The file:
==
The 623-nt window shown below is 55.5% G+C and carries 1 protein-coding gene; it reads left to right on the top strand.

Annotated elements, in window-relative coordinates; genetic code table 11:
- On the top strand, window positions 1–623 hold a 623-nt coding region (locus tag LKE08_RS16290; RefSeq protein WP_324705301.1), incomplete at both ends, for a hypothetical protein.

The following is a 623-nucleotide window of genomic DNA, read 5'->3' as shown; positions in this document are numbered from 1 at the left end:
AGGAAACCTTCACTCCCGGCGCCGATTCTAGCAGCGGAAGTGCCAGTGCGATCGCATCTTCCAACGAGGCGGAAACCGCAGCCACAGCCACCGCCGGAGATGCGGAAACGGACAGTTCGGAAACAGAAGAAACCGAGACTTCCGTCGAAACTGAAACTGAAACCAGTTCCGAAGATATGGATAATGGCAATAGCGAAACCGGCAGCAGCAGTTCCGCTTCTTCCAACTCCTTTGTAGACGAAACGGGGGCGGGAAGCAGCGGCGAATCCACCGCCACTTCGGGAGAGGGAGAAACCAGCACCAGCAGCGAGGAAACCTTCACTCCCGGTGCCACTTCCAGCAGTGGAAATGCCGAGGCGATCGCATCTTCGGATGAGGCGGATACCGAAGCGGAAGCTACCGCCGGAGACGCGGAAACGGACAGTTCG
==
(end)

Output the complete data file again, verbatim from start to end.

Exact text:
The 623-nt window shown below is 55.5% G+C and carries 1 protein-coding gene; it reads left to right on the top strand.

Annotated elements, in window-relative coordinates; genetic code table 11:
- On the top strand, window positions 1–623 hold a 623-nt coding region (locus tag LKE08_RS16290; RefSeq protein WP_324705301.1), incomplete at both ends, for a hypothetical protein.

The following is a 623-nucleotide window of genomic DNA, read 5'->3' as shown; positions in this document are numbered from 1 at the left end:
AGGAAACCTTCACTCCCGGCGCCGATTCTAGCAGCGGAAGTGCCAGTGCGATCGCATCTTCCAACGAGGCGGAAACCGCAGCCACAGCCACCGCCGGAGATGCGGAAACGGACAGTTCGGAAACAGAAGAAACCGAGACTTCCGTCGAAACTGAAACTGAAACCAGTTCCGAAGATATGGATAATGGCAATAGCGAAACCGGCAGCAGCAGTTCCGCTTCTTCCAACTCCTTTGTAGACGAAACGGGGGCGGGAAGCAGCGGCGAATCCACCGCCACTTCGGGAGAGGGAGAAACCAGCACCAGCAGCGAGGAAACCTTCACTCCCGGTGCCACTTCCAGCAGTGGAAATGCCGAGGCGATCGCATCTTCGGATGAGGCGGATACCGAAGCGGAAGCTACCGCCGGAGACGCGGAAACGGACAGTTCG